When Matchbox Twenty first hit  in 1996, the members were in their early 20s. Now, more than 15 years later, they’ve grown up, gotten married, and had families. There’s a maturity to some of the material that couldn’t have occurred until they got some more life under their belt.  The gem on the album, the understated “I Will,” beautifully reflects how time passes at a startlingly rate of speed: “Tonight looking back on all this life, it’s funny how the time goes by and how, sometimes, it slides away,” Thomas sings, as half of a  couple who will figure out life’s foibles together, filling in each other’s gaps. The simple arrangement adds to the song’s beauty. Current single “Overjoyed” uncynically looks at love in a fresh, inviting way, well aware that the chance for true happiness doesn’t come along every day. Conversely, “Like Sugar” addresses a temptation that comes on like the sweetest, most addictive, yet toxic, substance.

Not every song is a winner: “How Long” starts of nimbly, but loses its way;  “Radio” sounds like the band is pandering for airplay, but there are far more plusses on “North” than negatives from a band that continues to move in the right direction.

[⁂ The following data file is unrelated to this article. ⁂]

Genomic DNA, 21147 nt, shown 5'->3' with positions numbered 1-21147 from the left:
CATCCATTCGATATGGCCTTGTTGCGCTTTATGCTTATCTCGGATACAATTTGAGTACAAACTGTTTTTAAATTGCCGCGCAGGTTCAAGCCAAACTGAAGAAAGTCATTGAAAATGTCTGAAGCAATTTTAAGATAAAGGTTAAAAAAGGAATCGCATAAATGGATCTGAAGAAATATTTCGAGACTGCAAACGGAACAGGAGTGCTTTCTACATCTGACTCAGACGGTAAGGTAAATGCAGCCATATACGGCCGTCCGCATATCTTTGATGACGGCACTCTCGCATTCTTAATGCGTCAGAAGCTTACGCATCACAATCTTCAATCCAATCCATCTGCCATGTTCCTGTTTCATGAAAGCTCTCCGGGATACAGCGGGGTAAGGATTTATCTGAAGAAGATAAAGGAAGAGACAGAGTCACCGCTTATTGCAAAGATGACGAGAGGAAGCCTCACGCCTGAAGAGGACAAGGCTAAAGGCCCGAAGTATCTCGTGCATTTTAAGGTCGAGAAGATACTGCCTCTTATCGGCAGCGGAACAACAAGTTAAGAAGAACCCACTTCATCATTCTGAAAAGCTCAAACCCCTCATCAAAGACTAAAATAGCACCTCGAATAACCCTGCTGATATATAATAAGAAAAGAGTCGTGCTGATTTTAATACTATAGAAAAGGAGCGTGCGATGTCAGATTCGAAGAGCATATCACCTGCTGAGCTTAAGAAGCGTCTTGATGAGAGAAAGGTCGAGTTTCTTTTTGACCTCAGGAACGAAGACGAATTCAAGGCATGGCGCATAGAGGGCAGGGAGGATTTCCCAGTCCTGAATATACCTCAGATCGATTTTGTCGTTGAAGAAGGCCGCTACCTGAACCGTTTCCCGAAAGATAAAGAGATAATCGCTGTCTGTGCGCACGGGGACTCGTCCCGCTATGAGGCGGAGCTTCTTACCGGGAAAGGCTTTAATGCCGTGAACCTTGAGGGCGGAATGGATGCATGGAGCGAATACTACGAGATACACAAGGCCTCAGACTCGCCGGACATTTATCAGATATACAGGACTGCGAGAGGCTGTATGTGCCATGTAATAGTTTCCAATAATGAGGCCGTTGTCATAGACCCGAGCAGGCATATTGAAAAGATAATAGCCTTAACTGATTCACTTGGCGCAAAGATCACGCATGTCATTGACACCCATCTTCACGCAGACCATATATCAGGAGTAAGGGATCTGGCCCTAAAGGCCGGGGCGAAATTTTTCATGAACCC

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Black Keys get intimate in 'Little Black Submarines' video

Black Keys get intimate in 'Little Black Submarines' video

Concert clip was filmed at Nashville's Springwater Supper Club

The Black Keys are popular enough to headline arenas now, but core members Dan Auerbach and Patrick Carney know that their crunchy blues rock is best appreciated in a too-hot, too-crowded dive bar. 

The duo's latest video, for the single "Little Black Submarines," attempts to capture that sort of live rawness.

Nashville's tiny Springwater Supper Club is the setting for the blistering song, with a few dozen onlookers witnessing the performance by one of the best live acts in the current rock landscape.

Watch the video here:

Originally slated to be a video combining live footage with a narrative, the Keys instead opted for a simple, straightforward performance video. For the live portion, a small number of local fans were allowed into the tiny bar, and the scheduled performance of one song eventually grew into an impromptu complete set.

"We all just sort of kind of mutually agreed that it should probably just be the performance and not any of the other extra stuff," Auerbach told told Rolling Stone. “Luckily we had live footage so we turned it into a live video. We just sort of said 'You know, it was fun kind of performing here at a small club with the fans. Why don't we just have it be that?'"